Welcome to the most fun part of scrapbooking. Here's a look at some of the most popular kinds of decorative embellishments that you can use to jazz up your scrapbook.
Decorative embellishments bring beauty, texture, and excitement to your pages. Adding them is undoubtedly the most fun part of scrapbooking. A visit to a scrapbooking or craft store can dazzle you with an almost overwhelming selection of goodies. They’re hard to resist. It is convenient and time saving to have a large assortment of things at home, but it’s better on your budget and storage space if you buy embellishments only when you need them.
What’s available and how do you use them? I won’t attempt to be encyclopedic in my list– there are just too many, and new products are constantly being introduced. So, in alphabetical order, I’ll talk about the most popular embellishments, and in other articles, you’ll see how they are used in scrapbook layouts.
Clockwise from lower left: covered slide mount, foam letters, tags, metal accents, fibers, crafters chalks, decorative mesh metal frames.
Beads. Small beads can be strung together and used as borders or frames. Micro beads are extremely tiny, holeless beads. A good way to use microbeads is to cover an area with adhesive and then sprinkle it with these beads for sparkle.
Brads. Brads for crafters are a far cry from those round brass ones in office-supply stores. You’ll find large ones, small ones, tiny ones; colored ones, sparkly ones, and ones in countless shapes: penguins, flowers, coffee cups, butterflies– you name it. You can use them to attach things, of course, but rows and clusters of them add a decorative touch. Pierce the paper first so you won’t wrinkle the paper..
Buttons. These make cute decorations, either singly or clustered together. And they come in hundreds of shapes other than round. You can sew them or glue them to the background. If the button has a plastic shank, you can clip it off with a shank-remover tool.
Charms. You know them from charm bracelets, but they can add a "charming" note to a page. Charms for scrapbooks are not made of precious metals, but they are just as lovely when hung from a bit of ribbon or glued to the page.
Chipboard. Chipboard, a thick paper made of pressed fibers often found in packages of paper products, is now very popular for scrapbooking. It comes in a variety of colors and innumerable shapes, including letters and words. You can paint it, rubber-stamp on it, sand the edges to distress it, cover it with decorative paper, and embellish it with all manner of products. You can also buy it in sheets and cut your own accents out of it.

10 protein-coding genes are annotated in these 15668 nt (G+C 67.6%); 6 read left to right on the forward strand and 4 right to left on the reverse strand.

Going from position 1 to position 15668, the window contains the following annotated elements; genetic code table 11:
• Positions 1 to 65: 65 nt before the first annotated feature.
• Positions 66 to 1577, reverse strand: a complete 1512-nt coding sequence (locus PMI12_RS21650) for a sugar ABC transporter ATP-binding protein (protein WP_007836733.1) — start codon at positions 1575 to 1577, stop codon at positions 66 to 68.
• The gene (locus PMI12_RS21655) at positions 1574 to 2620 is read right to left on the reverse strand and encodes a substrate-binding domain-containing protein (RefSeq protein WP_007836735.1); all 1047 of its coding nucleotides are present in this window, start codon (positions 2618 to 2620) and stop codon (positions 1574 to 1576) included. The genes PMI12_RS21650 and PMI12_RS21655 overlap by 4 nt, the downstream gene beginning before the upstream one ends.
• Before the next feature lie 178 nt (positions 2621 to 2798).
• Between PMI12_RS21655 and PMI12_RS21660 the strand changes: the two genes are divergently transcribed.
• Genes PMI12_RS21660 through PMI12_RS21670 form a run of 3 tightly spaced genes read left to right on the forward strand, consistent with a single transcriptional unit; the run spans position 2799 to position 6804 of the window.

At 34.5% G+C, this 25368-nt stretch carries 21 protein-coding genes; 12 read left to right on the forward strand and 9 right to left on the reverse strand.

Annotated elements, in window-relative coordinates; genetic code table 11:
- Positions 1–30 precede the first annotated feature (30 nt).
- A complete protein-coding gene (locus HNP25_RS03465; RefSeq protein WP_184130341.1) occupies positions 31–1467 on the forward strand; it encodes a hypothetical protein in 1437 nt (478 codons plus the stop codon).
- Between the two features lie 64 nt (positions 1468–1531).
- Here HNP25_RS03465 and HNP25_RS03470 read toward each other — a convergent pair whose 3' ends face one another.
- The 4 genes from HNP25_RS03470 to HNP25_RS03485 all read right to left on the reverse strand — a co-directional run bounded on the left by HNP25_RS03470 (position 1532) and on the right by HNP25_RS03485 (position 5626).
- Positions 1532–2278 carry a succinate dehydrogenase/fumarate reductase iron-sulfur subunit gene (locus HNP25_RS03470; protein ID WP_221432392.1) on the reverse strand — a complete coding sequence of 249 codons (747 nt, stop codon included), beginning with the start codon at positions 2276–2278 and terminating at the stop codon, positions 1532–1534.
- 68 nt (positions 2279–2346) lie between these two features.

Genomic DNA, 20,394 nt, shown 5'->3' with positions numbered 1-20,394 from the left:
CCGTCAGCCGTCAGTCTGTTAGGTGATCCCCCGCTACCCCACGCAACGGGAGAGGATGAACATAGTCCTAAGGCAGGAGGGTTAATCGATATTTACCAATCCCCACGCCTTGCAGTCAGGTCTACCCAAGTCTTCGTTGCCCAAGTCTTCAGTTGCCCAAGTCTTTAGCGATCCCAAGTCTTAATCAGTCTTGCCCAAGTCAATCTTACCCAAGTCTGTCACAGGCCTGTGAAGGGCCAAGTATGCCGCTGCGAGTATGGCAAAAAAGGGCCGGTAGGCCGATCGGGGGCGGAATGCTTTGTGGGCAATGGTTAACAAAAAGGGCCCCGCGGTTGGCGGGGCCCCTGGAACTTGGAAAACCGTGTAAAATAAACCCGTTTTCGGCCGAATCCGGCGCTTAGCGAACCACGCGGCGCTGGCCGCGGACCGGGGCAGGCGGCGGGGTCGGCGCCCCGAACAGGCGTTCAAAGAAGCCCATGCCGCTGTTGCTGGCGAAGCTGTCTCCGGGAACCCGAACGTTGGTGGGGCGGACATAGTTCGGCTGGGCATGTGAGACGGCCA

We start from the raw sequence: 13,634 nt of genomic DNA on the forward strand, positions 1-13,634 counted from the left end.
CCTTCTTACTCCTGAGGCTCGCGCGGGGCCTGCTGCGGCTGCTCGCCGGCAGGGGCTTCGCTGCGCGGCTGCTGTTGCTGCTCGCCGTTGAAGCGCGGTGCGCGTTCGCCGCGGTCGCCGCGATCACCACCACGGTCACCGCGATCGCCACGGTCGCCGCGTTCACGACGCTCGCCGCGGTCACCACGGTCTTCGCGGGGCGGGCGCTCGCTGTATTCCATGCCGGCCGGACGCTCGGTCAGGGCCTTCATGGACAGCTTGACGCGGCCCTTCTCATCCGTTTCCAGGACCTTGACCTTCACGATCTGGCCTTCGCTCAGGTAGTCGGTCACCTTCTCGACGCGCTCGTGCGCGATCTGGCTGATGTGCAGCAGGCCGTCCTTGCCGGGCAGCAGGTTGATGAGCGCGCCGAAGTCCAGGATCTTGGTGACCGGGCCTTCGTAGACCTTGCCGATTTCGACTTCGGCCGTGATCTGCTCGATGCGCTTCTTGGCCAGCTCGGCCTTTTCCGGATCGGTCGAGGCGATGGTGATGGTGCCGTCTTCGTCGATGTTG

Colorants. Acrylic paints, watercolors, sprays, chalks, markers, pens, and crayons can embellish the embellishments or enhance the background paper. Many of them are available in metallics or with sparkly bits of mica in them. Decorative chalks are specially made for paper crafts and can be sponged on to give just the right color you want on a blank piece of paper. Press a sheet of paper over your work when you are done or use a spray fixative so the color won’t rub off. Markers and pens are indispensable for adding decorative lines and for journaling. You can also use markers on rubber stamps to print multicolored images.
Corners. Little and big, triangular mounting corners can add interest to the corners of your photos or pages. Buy them or make your own in colors and patterns.
Diecuts. These are pieces of chipboard or cardstock cut into a variety of shapes and borders. You can enhance plain ones with colorants or by covering them with decorative paper.
Eyelets. You need a special setter to attach these small metal rings that come in a multitude of colors. Use them wherever you want a circular embellishment, such as the center of a flower, or line up a row of them to make a border.
Fibers. Think fancy yarn. You can use long lengths of to create borders, smaller pieces just as accents, wrap diecuts with them, or hang embellishments from them. The color range is unbounded.
Clockwise from lower left: eyelets, brads, paper and fabric flowers, stickers, sequins, alphabet stickers, rub-ons, glitter glue.